Employers also get to talk to students directly in another way. Case in point: Zach Johnston, Director of West Accounts for Phoenix-based Knight Transportation, has spoken to business classes and said, “All of the experiences have been top-notch. I feel like all of the administrators on campus have been super open and excited to have us in the classroom.”
Knight Transportation gave two GCU business students, Mason Pearson and Wendy Zhang, valuable experience by having them work with three Knight teams – refrigerated, regional accounts and national accounts – for more than two months during their time as undergrads.
They focused on driver efficiencies, examined the outlook of larger customers and analyzed financials and growth plans. Here's where it led after they graduated last year: Pearson was an account manager intern for Knight, and Zhang is an advisor in training at Rayhons Financial Solutions in Tempe.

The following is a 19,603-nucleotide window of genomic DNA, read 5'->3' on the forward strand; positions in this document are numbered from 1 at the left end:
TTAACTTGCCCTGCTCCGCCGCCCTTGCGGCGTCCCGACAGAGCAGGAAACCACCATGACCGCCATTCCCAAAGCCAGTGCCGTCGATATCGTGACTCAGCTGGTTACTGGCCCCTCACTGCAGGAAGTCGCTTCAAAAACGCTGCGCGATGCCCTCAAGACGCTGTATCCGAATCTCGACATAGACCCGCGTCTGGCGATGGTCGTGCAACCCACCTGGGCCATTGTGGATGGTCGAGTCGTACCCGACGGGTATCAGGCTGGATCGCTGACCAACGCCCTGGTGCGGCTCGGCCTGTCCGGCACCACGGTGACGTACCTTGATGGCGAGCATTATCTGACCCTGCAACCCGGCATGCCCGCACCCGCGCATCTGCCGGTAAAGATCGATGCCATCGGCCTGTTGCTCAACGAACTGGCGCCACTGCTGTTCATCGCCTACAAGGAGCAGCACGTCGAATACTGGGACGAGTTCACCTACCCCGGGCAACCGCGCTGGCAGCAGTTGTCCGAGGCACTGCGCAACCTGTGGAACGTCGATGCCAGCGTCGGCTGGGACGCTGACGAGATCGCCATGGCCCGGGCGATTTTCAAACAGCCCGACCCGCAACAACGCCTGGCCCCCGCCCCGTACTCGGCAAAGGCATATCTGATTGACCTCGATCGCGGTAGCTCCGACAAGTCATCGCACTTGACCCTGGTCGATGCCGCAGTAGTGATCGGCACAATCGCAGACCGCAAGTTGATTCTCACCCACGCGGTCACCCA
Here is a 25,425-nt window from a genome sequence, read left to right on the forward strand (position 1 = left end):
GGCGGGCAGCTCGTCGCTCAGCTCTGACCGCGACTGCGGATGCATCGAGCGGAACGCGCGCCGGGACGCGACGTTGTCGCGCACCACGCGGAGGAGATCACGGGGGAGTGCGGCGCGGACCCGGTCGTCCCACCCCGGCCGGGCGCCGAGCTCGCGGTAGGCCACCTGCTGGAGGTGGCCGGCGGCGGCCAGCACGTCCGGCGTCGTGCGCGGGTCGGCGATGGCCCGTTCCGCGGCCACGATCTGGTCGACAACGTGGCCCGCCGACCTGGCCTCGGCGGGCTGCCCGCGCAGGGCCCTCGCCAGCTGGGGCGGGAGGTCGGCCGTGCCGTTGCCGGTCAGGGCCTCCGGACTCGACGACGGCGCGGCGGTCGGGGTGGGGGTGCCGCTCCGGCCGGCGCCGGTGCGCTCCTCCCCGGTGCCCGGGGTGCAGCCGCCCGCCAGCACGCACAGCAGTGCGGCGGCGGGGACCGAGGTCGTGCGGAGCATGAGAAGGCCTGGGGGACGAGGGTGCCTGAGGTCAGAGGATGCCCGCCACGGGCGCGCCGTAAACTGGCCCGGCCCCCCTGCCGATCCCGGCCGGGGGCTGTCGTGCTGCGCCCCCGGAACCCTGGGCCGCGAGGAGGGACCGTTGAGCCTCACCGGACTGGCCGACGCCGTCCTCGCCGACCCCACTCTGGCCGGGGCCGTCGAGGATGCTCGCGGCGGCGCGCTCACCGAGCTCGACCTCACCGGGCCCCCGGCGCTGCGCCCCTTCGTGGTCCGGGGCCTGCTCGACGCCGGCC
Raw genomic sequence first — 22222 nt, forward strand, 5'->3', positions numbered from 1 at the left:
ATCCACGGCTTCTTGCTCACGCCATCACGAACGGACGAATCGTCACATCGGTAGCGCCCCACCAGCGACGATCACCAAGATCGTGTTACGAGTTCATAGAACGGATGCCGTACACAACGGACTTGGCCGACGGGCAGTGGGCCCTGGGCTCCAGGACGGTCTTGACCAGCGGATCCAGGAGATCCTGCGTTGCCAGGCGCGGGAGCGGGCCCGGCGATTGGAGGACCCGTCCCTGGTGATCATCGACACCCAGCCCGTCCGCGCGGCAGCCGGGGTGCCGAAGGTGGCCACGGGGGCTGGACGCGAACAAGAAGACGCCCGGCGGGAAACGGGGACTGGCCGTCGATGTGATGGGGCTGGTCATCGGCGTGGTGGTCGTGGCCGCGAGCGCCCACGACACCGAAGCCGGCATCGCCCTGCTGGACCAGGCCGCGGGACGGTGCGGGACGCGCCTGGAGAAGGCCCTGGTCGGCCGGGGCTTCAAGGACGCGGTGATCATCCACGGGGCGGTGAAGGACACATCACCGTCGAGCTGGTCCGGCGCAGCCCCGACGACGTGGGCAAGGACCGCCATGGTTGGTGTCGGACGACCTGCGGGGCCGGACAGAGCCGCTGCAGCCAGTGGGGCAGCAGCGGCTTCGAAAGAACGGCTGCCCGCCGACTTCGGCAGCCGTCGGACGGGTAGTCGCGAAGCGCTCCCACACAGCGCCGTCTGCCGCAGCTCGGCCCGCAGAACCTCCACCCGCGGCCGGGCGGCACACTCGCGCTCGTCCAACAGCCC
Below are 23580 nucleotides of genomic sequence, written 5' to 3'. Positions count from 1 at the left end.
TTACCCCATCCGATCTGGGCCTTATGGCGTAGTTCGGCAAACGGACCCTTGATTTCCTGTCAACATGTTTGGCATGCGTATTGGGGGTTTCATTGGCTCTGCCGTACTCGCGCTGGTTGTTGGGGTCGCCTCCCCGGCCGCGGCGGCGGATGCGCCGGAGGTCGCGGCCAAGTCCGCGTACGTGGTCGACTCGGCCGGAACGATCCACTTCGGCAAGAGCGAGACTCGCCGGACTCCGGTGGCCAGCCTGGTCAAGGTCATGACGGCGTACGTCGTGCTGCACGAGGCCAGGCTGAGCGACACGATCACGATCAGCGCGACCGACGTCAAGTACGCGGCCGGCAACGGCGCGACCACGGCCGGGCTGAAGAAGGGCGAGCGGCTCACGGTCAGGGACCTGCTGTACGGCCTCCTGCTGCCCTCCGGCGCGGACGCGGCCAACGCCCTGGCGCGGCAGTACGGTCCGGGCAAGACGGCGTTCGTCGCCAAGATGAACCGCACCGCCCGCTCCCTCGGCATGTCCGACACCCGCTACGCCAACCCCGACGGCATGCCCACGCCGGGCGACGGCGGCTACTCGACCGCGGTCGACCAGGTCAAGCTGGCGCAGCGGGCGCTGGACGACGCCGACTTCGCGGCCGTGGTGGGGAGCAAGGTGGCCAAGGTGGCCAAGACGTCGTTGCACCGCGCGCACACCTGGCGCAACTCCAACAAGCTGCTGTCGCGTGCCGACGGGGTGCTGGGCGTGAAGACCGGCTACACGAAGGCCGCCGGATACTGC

“It was a crash course,” said Johnston, who graduated from GCU with a business management degree. “They learned some of the roles and responsibilities and spent time shadowing different folks on the team.”
That embedded experience shows the depth of the GCU faculty’s determination to give students an entry point into a career.
It's the same kind of determination shared by faculty member Denise Krupp, whose attitude shows why she also won an SEI award.
“I’ll support my students in whatever I can to have them be successful because I believe in them,” said the College of Humanities and Social Sciences instructor and counselor specializing in addiction and substance abuse. “I work really hard to not just get them trained in the classroom but get them out with opportunities out in the field while they’re students.”
Those opportunities have included leading peer support groups at local schools, including Alhambra High School down the street from GCU, and for sex-trafficking victims at the Phoenix Dream Center.